On and off periods, or motor fluctuations, occur as Parkinson’s progresses and the patient’s levels of endogenous dopamine decline. Their medication dose won’t be able to keep them “on” until the time of their next dose and they will therefore notice the return of rigidity and slowing down. In this lesson, we share the two main ways to address motor fluctuations.
1. Increase their dopamine levels by
- Increasing the dose of their carbidopa / levodopa or dopamine agonist
- Increasing the frequency when they take levodopa
- Adding a dopamine agonist to levodopa
2. Extend the life of their dopamine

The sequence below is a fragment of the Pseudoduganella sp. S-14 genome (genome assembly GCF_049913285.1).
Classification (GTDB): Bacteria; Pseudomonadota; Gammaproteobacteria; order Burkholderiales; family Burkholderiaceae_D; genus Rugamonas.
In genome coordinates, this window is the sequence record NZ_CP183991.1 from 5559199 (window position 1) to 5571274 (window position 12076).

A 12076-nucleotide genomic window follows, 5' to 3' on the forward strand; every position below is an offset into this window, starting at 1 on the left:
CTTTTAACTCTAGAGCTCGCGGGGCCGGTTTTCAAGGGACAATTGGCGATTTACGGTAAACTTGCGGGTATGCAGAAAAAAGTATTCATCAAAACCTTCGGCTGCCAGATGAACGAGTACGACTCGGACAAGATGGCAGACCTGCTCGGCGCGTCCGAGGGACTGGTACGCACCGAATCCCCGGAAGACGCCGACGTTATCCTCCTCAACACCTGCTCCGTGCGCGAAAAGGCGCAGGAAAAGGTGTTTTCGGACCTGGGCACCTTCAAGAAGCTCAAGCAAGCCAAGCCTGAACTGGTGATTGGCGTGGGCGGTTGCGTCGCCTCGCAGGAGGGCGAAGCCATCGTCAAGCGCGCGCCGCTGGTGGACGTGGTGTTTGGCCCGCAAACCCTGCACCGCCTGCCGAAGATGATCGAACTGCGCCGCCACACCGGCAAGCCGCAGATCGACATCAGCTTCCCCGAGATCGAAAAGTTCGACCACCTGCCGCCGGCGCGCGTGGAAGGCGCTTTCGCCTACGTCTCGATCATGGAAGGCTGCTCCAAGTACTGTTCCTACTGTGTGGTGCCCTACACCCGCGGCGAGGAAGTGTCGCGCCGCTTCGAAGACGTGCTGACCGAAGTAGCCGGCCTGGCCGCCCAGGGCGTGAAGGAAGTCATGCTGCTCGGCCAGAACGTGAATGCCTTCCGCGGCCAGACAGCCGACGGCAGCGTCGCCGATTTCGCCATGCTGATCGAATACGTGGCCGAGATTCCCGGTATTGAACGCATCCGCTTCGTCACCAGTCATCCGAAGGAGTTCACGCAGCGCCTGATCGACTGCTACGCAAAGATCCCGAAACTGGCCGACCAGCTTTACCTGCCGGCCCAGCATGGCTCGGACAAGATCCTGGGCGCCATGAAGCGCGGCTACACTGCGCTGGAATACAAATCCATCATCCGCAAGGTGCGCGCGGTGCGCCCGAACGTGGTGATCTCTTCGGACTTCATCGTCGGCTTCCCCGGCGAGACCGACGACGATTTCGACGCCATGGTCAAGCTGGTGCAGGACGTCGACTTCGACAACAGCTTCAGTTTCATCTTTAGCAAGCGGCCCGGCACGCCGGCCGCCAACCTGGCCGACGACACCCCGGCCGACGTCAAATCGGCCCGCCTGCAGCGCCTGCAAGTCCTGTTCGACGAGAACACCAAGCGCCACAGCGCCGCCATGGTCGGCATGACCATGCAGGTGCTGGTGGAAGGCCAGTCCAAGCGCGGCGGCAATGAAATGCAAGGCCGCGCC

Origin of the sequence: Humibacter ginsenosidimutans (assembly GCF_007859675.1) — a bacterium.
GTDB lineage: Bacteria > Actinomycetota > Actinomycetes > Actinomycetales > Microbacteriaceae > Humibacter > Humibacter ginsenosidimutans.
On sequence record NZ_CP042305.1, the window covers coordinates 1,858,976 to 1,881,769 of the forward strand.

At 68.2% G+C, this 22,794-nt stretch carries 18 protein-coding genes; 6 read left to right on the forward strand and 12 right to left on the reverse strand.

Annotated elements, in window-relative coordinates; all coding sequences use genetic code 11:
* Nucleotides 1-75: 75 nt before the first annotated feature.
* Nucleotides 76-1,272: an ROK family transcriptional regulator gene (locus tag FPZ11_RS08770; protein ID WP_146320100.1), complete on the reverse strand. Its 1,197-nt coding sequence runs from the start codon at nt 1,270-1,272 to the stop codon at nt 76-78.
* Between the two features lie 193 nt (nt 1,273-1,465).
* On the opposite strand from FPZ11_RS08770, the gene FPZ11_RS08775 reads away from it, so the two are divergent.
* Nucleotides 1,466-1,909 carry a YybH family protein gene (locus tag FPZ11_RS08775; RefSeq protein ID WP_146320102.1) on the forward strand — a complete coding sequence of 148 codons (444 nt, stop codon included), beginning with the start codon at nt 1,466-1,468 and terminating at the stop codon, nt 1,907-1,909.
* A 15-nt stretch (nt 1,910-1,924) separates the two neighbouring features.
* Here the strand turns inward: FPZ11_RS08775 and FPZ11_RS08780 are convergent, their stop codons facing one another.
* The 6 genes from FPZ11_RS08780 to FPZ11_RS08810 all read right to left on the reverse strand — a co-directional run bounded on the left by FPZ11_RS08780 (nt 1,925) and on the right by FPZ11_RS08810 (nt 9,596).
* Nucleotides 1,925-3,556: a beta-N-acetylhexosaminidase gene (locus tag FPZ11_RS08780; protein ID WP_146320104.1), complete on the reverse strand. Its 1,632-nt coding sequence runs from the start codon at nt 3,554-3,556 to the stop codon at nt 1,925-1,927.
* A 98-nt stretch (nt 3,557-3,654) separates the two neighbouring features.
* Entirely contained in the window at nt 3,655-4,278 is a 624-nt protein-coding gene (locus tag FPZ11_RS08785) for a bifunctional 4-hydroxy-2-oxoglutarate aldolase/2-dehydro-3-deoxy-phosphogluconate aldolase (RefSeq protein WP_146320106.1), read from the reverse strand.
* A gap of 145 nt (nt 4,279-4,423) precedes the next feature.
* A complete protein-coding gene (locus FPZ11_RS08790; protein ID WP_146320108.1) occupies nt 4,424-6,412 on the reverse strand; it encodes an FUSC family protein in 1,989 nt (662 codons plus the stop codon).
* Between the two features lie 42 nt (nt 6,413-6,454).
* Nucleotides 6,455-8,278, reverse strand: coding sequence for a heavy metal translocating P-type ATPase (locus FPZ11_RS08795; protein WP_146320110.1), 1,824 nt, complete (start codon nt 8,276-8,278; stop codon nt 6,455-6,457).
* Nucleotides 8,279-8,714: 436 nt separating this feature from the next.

- Change their immediate-release levodopa to extended-release levodopa*
*Remember that the dose can’t be converted 1:1 because of the difference in bioavailability. They will need a higher dose of the ER levodopa.
- Give a medication that delays the breakdown of dopamine or that modulates dopamine in the brain
Dive into this course as we cover pathophysiology, evaluate common motor and non-motor symptoms, learn how to initiate the best therapy, and more!
How confident are you in your ability to differentiate Parkinson’s disease from its look-alikes and correctly diagnose it? There is a gap in comprehensive training related to this complex disease and we are excited to bring you up to speed!